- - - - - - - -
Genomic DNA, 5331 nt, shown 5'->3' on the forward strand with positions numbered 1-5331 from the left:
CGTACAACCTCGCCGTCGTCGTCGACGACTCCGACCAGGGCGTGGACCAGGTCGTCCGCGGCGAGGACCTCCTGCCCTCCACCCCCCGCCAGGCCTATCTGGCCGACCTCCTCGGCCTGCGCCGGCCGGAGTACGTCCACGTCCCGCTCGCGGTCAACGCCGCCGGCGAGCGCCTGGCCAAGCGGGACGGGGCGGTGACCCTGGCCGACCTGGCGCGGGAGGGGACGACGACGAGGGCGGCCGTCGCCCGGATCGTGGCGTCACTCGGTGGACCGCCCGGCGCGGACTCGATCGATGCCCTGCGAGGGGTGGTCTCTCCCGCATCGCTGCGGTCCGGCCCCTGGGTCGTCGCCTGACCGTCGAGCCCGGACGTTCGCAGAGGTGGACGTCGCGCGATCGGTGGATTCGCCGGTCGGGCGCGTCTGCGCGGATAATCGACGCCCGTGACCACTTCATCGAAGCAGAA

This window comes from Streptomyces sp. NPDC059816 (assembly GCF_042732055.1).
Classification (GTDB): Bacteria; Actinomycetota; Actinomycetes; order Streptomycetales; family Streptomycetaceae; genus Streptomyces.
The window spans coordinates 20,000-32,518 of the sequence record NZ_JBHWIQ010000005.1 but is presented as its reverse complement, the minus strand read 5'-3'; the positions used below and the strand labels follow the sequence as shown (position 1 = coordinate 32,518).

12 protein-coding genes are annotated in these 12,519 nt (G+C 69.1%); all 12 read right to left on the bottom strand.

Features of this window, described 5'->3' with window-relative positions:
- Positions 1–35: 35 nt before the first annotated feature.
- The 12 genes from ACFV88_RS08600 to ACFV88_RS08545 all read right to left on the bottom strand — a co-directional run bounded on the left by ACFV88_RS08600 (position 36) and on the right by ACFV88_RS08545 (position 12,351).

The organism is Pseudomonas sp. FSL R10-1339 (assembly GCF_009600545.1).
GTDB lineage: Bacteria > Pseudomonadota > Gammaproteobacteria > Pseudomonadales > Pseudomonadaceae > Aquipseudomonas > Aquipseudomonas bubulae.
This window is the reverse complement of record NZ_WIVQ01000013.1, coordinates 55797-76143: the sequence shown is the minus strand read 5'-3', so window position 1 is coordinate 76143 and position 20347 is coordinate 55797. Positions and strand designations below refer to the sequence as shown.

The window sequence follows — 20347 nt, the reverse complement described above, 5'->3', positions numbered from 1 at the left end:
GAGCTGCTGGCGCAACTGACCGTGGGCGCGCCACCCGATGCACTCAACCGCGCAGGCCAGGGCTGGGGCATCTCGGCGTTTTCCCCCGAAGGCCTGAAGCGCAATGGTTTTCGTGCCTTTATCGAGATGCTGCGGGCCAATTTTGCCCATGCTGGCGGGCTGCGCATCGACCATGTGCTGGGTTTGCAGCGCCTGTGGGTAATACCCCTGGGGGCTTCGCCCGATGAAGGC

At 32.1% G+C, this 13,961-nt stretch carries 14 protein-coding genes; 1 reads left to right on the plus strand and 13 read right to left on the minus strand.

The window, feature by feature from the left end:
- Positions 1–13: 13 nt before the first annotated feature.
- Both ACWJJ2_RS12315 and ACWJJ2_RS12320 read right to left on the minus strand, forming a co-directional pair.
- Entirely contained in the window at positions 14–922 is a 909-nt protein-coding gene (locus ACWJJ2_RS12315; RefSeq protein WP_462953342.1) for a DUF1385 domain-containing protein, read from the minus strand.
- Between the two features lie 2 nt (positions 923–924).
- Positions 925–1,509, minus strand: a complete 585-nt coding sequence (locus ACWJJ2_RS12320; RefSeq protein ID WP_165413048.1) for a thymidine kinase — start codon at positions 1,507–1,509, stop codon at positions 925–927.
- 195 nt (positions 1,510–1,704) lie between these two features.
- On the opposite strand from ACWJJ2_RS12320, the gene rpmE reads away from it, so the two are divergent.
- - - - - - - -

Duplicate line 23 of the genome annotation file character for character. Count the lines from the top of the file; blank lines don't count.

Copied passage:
- On the opposite strand from ACWJJ2_RS12320, the gene rpmE reads away from it, so the two are divergent.